I agree: everyone should have the opportunity to experience this special place at least once.

Another interesting thing to see here is the trace of the southern branch of the Oregon Trail excavated into the flows across the road from the observatory. Every time I'm up there, I can't help but wonder at the reactions of settlers as they confronted the last two major obstacles on their trip to the Willamette Valley: the rugged lava flows and the long steep decline into the deep valley leading to the McKenzie River. I wonder if any of them finally gave up, so close to their goal.

Blue Sunflower said...

Oh, I *loved* this place. Ended up there on one of the windiest days of the year, plus it was snowing and beyond foggy! And this IIRC was in September. Terrible drive. :D Still impressed how you can see the flow as it went around the hills.

Silver Fox said...

Lockwood, thanks for catching that - too much writing, not enough editing.

I've never thought of the area as stark, with so many volcanoes around - a new perspective. Another neat thing about the area, is driving up the old highway from the McKenzie River side - the narrowness and tight curves are fascinating, although I understand they may widen or straighten some.

Silver Fox said...

Gaelyn, next time you go to Fossil Beds or go agate hunting in Oregon, drive up the pass to see the observatory.

And maybe when you go, the Lava Trail will be open - it's been under re-construction the last two times I went. It has signs pointing out a few volcanic features in the Yapoah lava flow.

Silver Fox said...

Blue Sunflower, it sounds like you missed some of the views because of fog, but the lava flows are always there, right under foot.

Did you come up from the McKenzie side (possibly closed?), or from the Sisters-Bend side? (Just curious - I usually come in from the east, but used to come in from the west whenever possible.)

Silver Fox said...

(Yeah, how did that "Ma" get in there?)

Lockwood said...

The difference between the approach to the pass from either side is astonishing. From the west, you come up the cirque wall of a valley glacier, with, as you point out, narrow switchbacks and blind corners. There's some great exposures of the volcanic stratigraphy, but god help you if you actually want to stop and get out to look carefully. From the east, it's a long, almost imperceptible grade, and quite straight until you are almost to the pass. As I remember, the first major curve is there at Windy Ridge (which lives up to its name).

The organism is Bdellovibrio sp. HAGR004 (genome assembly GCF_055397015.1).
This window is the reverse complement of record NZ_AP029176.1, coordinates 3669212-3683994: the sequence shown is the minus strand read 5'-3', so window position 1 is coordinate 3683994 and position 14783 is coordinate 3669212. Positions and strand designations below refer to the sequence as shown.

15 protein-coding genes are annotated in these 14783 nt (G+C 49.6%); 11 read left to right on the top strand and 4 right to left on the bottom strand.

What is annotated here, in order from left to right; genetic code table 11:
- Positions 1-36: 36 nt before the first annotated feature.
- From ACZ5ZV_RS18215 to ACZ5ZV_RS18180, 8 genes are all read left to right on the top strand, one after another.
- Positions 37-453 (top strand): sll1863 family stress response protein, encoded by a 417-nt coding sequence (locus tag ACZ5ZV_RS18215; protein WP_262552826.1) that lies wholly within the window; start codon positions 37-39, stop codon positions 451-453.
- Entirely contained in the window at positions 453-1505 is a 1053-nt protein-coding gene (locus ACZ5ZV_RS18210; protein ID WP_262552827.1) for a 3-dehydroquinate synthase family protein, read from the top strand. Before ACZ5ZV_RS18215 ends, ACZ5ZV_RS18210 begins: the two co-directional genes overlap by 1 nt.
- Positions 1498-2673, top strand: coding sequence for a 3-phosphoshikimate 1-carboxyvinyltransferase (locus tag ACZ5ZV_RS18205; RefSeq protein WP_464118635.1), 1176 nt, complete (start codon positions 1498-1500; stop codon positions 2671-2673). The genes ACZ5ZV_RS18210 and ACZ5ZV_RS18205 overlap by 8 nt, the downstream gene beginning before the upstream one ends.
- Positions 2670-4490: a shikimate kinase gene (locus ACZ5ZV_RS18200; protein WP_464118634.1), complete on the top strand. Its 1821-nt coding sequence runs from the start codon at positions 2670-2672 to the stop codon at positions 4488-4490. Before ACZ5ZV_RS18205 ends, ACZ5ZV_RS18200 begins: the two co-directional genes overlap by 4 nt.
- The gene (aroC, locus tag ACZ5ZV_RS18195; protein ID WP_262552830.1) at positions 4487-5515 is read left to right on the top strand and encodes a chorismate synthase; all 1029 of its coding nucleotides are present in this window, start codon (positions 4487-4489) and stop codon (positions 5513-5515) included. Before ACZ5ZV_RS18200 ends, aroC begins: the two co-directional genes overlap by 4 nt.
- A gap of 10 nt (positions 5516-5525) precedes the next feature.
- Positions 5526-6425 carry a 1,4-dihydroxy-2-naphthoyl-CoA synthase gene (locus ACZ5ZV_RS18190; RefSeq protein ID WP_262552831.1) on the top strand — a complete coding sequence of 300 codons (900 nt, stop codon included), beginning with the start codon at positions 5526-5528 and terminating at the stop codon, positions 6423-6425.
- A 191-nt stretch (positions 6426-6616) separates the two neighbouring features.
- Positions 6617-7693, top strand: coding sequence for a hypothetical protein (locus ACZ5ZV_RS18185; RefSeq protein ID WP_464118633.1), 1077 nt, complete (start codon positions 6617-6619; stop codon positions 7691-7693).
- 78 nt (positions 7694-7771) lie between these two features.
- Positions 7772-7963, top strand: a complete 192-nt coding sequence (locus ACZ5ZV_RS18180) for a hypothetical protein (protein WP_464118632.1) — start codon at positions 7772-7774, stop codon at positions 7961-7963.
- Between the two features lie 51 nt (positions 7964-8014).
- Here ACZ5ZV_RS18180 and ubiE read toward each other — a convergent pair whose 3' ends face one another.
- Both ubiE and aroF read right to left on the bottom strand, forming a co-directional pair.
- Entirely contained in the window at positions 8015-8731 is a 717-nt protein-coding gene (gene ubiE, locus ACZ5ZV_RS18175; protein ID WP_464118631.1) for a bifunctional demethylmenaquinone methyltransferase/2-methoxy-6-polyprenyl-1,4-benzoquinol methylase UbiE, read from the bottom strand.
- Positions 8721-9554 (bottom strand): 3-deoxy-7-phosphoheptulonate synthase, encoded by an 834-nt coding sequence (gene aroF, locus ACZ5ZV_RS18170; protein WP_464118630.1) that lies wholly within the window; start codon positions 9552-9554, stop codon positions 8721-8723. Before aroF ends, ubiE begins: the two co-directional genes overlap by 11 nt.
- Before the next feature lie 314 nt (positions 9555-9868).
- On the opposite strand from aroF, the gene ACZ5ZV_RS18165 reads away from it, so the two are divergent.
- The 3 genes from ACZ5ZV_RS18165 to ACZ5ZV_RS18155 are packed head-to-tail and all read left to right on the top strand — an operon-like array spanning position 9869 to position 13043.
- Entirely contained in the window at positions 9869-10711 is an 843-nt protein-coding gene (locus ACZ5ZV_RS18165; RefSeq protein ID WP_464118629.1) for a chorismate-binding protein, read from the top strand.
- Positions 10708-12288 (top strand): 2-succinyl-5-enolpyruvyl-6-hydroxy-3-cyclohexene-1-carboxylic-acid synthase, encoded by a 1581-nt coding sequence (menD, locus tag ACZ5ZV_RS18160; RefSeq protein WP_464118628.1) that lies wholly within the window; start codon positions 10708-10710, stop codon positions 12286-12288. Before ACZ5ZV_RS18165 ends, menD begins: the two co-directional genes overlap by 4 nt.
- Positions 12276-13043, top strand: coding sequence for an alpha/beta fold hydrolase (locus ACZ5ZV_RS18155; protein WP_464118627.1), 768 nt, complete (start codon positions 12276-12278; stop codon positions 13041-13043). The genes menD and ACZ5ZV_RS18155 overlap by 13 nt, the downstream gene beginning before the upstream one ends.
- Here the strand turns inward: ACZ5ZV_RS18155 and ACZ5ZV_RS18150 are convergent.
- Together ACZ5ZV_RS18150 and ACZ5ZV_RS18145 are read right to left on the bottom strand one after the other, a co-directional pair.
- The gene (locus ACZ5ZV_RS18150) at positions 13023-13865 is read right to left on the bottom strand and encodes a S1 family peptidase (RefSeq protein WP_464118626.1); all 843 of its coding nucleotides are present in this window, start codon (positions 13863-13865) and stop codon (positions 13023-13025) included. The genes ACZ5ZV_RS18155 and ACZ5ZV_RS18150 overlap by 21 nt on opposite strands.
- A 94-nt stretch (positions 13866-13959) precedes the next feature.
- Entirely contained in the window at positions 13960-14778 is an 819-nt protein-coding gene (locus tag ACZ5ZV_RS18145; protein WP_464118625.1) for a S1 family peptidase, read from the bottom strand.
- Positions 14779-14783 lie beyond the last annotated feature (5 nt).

Regarding "stark," it's the apparent barrenness and lack of life on the fresh lava. It's like desert: the first time I was actually out in it, I found it off-putting and threatening. It takes time to accept it on its own terms, and to recognize that there is life there... it's just not as obvious. When you learn to see the beauty there, you never get over it. Some people I've taken up to McKenzie pass have just never had the opportunity to see the beauty of that kind of volcanic landscape. It feels threatening to them.

Silver Fox said...

Desert, and any place without vegetation (like the Big Island in the basalt flows) is something many people don't like. I have found wide views of any kind quite refreshing (mostly)for a long time. Rainforests used to give me claustrophobia! (I've gotten over that a bit.)

One thing great about deserts and other "barren" areas: not as many people! :)

I don't know when I first went to McKenzie Pass, but I suspect it was before I turned 10.

Blue Sunflower said...

Silver Fox - Yeah, came from Bend side. And yes, clouded view. Still awesome though!

Dan McShane said...

Whenever I have been in that area I come away thinking, When will one of these volcanoes erupt again? Thanks for posting the references and the great trip write up.

Silver Fox said...

Any day now? :)

Alaska Al said...

I grew up in the McKenzie valley and the volcanic view of the volcanoes and flows is one of reasons I chose geology. In 1942 I was one of a small group of Boy Scouts that hiked from the Scott Lake camp and climbed Belknap Crater. The falling-down run from the top down through the cinders was a hoot and a half. In the spring of 1951 your mother and I, and a couple of other graduate students, helped on a freshman geology field trip up to Collier Glacier on the North Sister. The last mile was steep and without a trail. A friend and I dragged your mother up by her armpits to a moraine ridge where we could look down on the glacier. What a view!

Silver Fox said...

Alaska Al, glad you wrote this story down!It's one I haven't heard before, and I've already had confirmation of it from the other party mentioned. :)

Silver Fox said...

P.S. I did know about the McKenzie River part!